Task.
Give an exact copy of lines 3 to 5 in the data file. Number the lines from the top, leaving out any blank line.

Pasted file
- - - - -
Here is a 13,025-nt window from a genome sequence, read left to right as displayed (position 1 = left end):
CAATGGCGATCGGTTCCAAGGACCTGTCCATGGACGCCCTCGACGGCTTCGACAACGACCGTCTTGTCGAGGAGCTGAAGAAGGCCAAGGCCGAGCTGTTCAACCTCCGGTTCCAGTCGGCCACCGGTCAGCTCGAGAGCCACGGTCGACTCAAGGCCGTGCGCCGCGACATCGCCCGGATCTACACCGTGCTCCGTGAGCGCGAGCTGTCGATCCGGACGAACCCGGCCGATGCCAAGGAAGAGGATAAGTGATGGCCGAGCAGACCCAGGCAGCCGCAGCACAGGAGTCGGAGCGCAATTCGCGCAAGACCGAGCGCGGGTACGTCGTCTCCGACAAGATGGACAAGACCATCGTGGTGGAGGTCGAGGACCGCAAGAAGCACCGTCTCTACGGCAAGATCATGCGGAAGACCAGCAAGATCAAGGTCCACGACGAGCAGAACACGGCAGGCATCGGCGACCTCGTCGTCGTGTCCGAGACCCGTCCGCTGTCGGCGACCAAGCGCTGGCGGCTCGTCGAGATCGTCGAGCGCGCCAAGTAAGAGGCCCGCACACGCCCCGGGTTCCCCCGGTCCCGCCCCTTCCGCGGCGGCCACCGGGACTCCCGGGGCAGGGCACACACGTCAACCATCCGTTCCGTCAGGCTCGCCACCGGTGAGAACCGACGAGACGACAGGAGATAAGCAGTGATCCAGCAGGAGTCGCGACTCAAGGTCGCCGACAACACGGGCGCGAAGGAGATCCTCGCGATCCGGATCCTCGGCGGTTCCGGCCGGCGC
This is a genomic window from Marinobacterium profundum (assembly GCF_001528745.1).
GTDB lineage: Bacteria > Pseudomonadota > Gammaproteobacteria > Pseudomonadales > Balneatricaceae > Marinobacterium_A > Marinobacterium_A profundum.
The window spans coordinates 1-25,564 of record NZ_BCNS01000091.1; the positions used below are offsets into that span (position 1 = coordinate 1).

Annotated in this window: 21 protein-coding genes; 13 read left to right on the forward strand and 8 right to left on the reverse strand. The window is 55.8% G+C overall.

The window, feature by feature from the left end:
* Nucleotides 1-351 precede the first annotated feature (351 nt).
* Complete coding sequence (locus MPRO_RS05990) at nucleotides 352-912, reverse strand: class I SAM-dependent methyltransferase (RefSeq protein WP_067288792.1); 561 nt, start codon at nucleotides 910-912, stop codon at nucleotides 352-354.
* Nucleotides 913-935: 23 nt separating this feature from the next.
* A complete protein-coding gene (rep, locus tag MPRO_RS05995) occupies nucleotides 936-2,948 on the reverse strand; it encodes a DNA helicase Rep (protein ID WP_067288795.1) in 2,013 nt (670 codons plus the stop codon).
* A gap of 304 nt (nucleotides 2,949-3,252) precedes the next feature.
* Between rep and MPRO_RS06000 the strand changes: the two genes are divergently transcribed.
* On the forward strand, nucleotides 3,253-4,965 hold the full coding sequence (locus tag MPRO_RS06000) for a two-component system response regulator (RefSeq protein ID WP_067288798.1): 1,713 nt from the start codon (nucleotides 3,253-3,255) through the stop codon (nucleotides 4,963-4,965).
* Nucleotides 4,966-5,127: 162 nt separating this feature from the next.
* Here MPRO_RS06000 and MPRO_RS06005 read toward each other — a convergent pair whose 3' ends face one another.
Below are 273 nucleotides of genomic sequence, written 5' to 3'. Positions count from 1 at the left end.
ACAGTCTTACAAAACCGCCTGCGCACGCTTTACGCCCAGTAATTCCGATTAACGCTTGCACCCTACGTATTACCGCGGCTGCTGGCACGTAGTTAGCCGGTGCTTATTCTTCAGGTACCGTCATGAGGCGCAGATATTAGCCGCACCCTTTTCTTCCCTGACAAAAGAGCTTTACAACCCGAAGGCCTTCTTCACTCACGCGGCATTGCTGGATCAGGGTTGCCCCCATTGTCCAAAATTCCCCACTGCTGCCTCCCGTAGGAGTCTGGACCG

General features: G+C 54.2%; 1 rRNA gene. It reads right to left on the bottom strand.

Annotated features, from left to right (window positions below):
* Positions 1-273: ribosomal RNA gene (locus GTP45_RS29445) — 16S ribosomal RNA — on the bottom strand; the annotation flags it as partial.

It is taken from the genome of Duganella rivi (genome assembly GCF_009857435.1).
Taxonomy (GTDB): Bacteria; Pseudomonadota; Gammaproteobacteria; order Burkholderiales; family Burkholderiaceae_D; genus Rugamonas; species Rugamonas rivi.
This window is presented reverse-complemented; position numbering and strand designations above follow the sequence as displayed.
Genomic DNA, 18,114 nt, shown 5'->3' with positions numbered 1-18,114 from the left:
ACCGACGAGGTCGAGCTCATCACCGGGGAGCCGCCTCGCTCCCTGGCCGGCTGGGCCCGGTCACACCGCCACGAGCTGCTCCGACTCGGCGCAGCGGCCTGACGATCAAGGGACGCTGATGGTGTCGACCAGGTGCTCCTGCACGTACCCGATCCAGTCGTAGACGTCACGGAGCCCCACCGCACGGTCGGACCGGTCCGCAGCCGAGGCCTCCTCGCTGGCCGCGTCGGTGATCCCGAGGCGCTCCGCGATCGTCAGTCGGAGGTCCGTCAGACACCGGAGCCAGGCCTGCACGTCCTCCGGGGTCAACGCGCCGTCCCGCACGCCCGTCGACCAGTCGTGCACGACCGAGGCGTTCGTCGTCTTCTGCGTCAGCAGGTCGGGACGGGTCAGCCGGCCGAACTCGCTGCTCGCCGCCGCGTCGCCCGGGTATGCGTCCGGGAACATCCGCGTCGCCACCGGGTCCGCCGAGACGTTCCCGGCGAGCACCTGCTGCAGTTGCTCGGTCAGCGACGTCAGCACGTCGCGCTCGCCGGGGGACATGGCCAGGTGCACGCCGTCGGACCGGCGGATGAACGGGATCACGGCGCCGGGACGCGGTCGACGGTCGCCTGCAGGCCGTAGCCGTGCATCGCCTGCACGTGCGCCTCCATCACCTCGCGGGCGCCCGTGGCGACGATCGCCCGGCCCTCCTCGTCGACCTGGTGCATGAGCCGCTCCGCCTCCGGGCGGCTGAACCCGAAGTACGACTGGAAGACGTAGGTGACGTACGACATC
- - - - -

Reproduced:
This is a genomic window from Marinobacterium profundum (assembly GCF_001528745.1).
GTDB lineage: Bacteria > Pseudomonadota > Gammaproteobacteria > Pseudomonadales > Balneatricaceae > Marinobacterium_A > Marinobacterium_A profundum.
The window spans coordinates 1-25,564 of record NZ_BCNS01000091.1; the positions used below are offsets into that span (position 1 = coordinate 1).